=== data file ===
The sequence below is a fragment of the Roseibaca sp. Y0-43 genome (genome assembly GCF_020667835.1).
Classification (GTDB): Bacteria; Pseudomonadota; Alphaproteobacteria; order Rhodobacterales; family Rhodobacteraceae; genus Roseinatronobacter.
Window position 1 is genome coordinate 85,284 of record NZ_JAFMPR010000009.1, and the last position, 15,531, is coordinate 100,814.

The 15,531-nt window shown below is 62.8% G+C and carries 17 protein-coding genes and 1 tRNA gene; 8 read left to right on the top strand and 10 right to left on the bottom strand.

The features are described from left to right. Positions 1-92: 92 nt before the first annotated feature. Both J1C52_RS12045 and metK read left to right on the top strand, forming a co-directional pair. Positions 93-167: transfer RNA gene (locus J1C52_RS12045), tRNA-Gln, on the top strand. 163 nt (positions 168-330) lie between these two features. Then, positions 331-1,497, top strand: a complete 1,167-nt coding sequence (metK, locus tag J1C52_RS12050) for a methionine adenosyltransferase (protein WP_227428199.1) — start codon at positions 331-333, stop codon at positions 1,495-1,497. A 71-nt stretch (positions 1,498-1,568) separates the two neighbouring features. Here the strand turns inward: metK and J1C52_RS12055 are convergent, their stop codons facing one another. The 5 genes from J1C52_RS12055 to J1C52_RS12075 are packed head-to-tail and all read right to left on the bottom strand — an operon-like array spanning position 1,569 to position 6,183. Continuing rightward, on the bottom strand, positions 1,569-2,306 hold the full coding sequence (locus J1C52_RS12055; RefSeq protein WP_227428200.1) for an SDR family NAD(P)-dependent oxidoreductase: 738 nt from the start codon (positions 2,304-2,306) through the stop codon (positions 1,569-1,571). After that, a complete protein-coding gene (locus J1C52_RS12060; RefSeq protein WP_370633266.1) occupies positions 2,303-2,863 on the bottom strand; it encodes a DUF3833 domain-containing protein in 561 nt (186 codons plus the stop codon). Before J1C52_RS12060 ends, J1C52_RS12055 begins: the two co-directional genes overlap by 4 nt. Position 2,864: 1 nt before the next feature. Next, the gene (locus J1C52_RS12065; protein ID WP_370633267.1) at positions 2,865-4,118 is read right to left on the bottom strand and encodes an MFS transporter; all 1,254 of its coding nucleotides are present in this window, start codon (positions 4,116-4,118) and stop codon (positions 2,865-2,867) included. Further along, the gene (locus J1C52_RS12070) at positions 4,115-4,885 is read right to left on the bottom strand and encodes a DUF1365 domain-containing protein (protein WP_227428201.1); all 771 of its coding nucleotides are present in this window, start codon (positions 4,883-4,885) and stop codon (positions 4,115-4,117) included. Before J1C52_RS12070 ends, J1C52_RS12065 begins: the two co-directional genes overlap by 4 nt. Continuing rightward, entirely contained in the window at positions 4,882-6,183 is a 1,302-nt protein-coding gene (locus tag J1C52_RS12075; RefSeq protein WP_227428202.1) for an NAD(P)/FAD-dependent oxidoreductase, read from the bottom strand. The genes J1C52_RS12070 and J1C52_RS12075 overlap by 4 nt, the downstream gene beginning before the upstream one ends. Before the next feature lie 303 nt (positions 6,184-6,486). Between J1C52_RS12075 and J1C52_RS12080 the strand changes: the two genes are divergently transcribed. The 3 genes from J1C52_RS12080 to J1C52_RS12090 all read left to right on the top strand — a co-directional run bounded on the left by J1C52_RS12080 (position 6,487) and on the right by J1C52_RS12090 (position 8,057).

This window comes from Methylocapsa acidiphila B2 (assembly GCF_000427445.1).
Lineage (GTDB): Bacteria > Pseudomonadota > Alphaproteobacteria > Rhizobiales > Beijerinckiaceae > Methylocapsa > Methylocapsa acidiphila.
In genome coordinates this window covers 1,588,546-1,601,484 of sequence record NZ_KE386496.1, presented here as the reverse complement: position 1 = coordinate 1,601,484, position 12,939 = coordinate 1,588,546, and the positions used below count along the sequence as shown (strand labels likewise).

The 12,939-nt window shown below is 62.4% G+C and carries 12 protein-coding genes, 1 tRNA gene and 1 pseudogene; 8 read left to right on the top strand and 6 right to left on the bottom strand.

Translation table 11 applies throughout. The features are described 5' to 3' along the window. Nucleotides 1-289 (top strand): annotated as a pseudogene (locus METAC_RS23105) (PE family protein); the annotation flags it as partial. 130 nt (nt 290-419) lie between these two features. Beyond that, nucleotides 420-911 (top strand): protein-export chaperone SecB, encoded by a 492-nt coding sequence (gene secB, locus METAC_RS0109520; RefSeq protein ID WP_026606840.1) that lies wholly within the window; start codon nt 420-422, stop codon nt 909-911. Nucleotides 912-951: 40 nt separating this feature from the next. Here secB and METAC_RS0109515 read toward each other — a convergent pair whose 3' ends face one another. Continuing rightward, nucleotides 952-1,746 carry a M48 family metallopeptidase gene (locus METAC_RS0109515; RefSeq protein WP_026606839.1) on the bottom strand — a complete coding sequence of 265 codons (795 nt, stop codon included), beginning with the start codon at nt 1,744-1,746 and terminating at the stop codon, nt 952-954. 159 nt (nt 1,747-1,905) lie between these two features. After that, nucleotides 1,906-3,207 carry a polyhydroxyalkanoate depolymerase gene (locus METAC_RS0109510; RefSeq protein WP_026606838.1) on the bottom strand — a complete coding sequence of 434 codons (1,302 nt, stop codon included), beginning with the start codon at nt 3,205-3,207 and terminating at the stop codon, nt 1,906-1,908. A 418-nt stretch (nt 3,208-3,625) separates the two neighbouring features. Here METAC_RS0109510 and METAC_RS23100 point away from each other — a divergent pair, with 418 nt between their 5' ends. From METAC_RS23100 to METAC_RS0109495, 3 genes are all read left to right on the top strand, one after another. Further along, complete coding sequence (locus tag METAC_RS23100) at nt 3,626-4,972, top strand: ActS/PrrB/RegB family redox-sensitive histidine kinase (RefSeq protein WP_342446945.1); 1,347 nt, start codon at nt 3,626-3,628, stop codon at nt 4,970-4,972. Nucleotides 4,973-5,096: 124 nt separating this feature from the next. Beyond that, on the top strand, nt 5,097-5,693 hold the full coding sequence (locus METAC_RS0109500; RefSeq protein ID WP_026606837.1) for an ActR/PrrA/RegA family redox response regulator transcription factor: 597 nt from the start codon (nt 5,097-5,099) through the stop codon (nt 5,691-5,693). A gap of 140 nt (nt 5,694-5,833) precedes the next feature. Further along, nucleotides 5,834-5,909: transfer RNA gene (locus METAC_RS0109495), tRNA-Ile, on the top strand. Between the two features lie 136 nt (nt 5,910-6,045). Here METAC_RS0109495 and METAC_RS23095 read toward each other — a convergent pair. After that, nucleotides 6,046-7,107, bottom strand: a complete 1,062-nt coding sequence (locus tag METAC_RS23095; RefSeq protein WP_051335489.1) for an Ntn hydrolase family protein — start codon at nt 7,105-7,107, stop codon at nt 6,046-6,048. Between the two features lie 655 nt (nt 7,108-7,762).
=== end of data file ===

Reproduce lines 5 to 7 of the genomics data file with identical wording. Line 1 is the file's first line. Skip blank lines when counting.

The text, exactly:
The features are described from left to right. Positions 1-92: 92 nt before the first annotated feature. Both J1C52_RS12045 and metK read left to right on the top strand, forming a co-directional pair. Positions 93-167: transfer RNA gene (locus J1C52_RS12045), tRNA-Gln, on the top strand. 163 nt (positions 168-330) lie between these two features. Then, positions 331-1,497, top strand: a complete 1,167-nt coding sequence (metK, locus tag J1C52_RS12050) for a methionine adenosyltransferase (protein WP_227428199.1) — start codon at positions 331-333, stop codon at positions 1,495-1,497. A 71-nt stretch (positions 1,498-1,568) separates the two neighbouring features. Here the strand turns inward: metK and J1C52_RS12055 are convergent, their stop codons facing one another. The 5 genes from J1C52_RS12055 to J1C52_RS12075 are packed head-to-tail and all read right to left on the bottom strand — an operon-like array spanning position 1,569 to position 6,183. Continuing rightward, on the bottom strand, positions 1,569-2,306 hold the full coding sequence (locus J1C52_RS12055; RefSeq protein WP_227428200.1) for an SDR family NAD(P)-dependent oxidoreductase: 738 nt from the start codon (positions 2,304-2,306) through the stop codon (positions 1,569-1,571). After that, a complete protein-coding gene (locus J1C52_RS12060; RefSeq protein WP_370633266.1) occupies positions 2,303-2,863 on the bottom strand; it encodes a DUF3833 domain-containing protein in 561 nt (186 codons plus the stop codon). Before J1C52_RS12060 ends, J1C52_RS12055 begins: the two co-directional genes overlap by 4 nt. Position 2,864: 1 nt before the next feature. Next, the gene (locus J1C52_RS12065; protein ID WP_370633267.1) at positions 2,865-4,118 is read right to left on the bottom strand and encodes an MFS transporter; all 1,254 of its coding nucleotides are present in this window, start codon (positions 4,116-4,118) and stop codon (positions 2,865-2,867) included. Further along, the gene (locus J1C52_RS12070) at positions 4,115-4,885 is read right to left on the bottom strand and encodes a DUF1365 domain-containing protein (protein WP_227428201.1); all 771 of its coding nucleotides are present in this window, start codon (positions 4,883-4,885) and stop codon (positions 4,115-4,117) included. Before J1C52_RS12070 ends, J1C52_RS12065 begins: the two co-directional genes overlap by 4 nt. Continuing rightward, entirely contained in the window at positions 4,882-6,183 is a 1,302-nt protein-coding gene (locus tag J1C52_RS12075; RefSeq protein WP_227428202.1) for an NAD(P)/FAD-dependent oxidoreductase, read from the bottom strand. The genes J1C52_RS12070 and J1C52_RS12075 overlap by 4 nt, the downstream gene beginning before the upstream one ends. Before the next feature lie 303 nt (positions 6,184-6,486). Between J1C52_RS12075 and J1C52_RS12080 the strand changes: the two genes are divergently transcribed. The 3 genes from J1C52_RS12080 to J1C52_RS12090 all read left to right on the top strand — a co-directional run bounded on the left by J1C52_RS12080 (position 6,487) and on the right by J1C52_RS12090 (position 8,057).

This window comes from Methylocapsa acidiphila B2 (assembly GCF_000427445.1).
Lineage (GTDB): Bacteria > Pseudomonadota > Alphaproteobacteria > Rhizobiales > Beijerinckiaceae > Methylocapsa > Methylocapsa acidiphila.